Historical fiction · mystery

The Lamplighters – Emma Stonex ★★★★

Blurb; Inspired by a haunting true story, a gorgeous and atmospheric novel about the mysterious disappearance of three lighthouse keepers from a remote tower miles from the Cornish coast–and about the wives who were left behind.

What strange fate befell these doomed men? The heavy sea whispers their names. Black rocks roll beneath the surface, drowning ghosts. And out of the swell like a finger of light, the salt-scratched tower stands lonely and magnificent.

It’s New Year’s Eve, 1972, when a boat pulls up to the Maiden Rock lighthouse with relief for the keepers. But no one greets them. When the entrance door, locked from the inside, is battered down, rescuers find an empty tower. A table is laid for a meal not eaten. The Principal Keeper’s weather log describes a storm raging round the tower, but the skies have been clear all week. And the clocks have all stopped at 8:45.

Two decades later, the wives who were left behind are visited by a writer who is determined to find the truth about the men’s disappearance. Moving between the women’s stories and the men’s last weeks together in the lighthouse, long-held secrets surface and truths twist into lies as we piece together what happened, why, and who to believe.

In her riveting and suspenseful novel, Emma Stonex writes a story of isolation and obsession, of reality and illusion, and of what it takes to keep the light burning when all else is swallowed by dark.

My Review; I absolutely loved this book. Devoured the first half then had a baby so it took me a while to finish it but it was always on my mind trying to figure out what happened to these men who seem to have disappeared into thin air from a remote lighthouse. Based off a true story makes it even more real for me. The story is told through each of the different characters. The men aboard the lighthouse and their significance others on land. There was never a concrete answer as to where these men went or being found. A gripping mystery. Lots of tension throughout. Highly recommend. A well deserved four stars from me.

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Adventure · Historical fiction

The Cat Who Saved Books – Sosuke Natsukawa ★★★★

Blurb; A celebration of books, cats, and the people who love them, infused with the heartwarming spirit of The Guest Cat and The Travelling Cat Chronicles.

Bookish high school student Rintaro Natsuki is about to close the secondhand bookstore he inherited from his beloved bookworm grandfather. Then, a talking cat named Tiger appears with an unusual request. The feline asks for—or rather, demands—the teenager’s help in saving books with him. The world is full of lonely books left unread and unloved, and Tiger and Rintaro must liberate them from their neglectful owners. 

Their mission sends this odd couple on an amazing journey, where they enter different mazes to set books free. Through their travels, Tiger and Rintaro meet a man who leaves his books to perish on a bookshelf, an unwitting book torturer who cuts the pages of books into snippets to help people speed read, and a publishing drone who only wants to create bestsellers. Their adventures culminate in one final, unforgettable challenge—the last maze that awaits leads Rintaro down a realm only the bravest dare enter…

My Review; What a beautifully written story. A short story at just under 200 pages but one that will stay close to your heart. Perfect for book lovers, cat lovers and quotes lovers. This book contains so many gorgeous, beautiful and relatable quotes to save and share with others. Brilliantly translated. It gives the reader a lot to think about and alot you can probably relate to as a bookworm.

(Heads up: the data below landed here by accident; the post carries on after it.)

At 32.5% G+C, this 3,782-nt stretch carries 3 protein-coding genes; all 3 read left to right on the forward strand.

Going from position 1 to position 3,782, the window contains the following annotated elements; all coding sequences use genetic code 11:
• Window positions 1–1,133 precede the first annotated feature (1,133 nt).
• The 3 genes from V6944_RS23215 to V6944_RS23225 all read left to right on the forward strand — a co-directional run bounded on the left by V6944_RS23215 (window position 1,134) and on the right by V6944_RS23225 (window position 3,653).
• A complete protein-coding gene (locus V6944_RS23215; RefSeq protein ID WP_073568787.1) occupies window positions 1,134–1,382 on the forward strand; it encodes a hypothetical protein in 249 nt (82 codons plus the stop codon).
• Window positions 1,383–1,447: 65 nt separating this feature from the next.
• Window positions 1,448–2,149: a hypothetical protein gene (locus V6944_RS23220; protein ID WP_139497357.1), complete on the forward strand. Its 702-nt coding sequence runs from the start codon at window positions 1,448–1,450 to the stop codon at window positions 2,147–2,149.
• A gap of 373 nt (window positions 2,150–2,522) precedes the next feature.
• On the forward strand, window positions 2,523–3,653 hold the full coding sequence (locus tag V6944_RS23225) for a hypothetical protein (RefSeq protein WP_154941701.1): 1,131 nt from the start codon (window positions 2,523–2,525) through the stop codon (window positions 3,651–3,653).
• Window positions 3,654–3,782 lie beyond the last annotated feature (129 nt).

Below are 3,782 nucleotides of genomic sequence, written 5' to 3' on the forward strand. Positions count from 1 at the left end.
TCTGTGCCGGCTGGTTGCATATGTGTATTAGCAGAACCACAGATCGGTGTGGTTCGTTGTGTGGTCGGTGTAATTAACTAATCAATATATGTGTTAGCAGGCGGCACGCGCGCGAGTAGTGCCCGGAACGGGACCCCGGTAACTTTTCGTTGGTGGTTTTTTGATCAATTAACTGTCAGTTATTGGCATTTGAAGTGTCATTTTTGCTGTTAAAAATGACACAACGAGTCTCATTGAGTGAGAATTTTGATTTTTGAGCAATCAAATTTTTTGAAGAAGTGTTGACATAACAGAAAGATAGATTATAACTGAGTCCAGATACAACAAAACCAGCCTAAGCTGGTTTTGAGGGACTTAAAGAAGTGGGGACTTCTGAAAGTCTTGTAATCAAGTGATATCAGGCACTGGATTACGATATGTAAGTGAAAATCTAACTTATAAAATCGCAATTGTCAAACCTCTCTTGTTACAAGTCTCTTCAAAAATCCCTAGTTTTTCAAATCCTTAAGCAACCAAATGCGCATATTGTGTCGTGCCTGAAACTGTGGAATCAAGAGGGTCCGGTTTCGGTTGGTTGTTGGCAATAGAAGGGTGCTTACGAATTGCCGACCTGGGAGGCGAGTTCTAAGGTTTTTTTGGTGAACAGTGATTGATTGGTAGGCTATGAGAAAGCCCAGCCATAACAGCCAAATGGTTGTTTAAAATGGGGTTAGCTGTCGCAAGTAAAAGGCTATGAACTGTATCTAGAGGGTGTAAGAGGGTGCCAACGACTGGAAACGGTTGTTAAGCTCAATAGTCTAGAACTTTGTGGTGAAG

The setting is perfect a little old second hand bookshop. A talking cat that takes you on adventures to save books and a beautiful friendship bonding over books. I absolutely loved this book. A rare gem find. I’m so glad I managed to read this. Really cheered me up with a beautiful, happy ending for everyone. Easy to devour. A well deserved four stars from me. Highly recommend.

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crime · Detective · Historical fiction · mystery

The Long Long Afternoon – Inga Vesper ★★★★

Blurb; It’s the summer of 1959, and the well-trimmed lawns of Sunnylakes wilt under the California sun.

At some point during the long, long afternoon Joyce Haney, a seemingly happy housewife and mother, vanishes from her home, leaving behind only two terrified young children and a bloodstain on the kitchen floor.

With the stifling heat of Tangerine and the gripping pace of Little Deaths, The Long, Long Afternoon is at once a page-turning mystery and an intoxicating vision of the ways in which women everywhere are diminished, silenced and, ultimately, underestimated.

My review; A random pick from my to be read (TBR) pile. But a brilliant read! Not what I expected at all. The story is told through the four main characters of this story and you have to bare in mind that the story is set in the 1950s. So warning – it does contain some racism and the N word.

When Joyce seems to just vanished one afternoon it’s a real mystery and there are plenty of different explanations as to why and where she has gone. Was she kidnapped? Affair? Ran away? Killed? Endless possibilities. But the story has plenty to keep the reader hooked with many secrets becoming revealed. Gripping. Exciting. Fast paced. An ending I never expected. Highly recommend. Really enjoyed it. A well deserved four stars.

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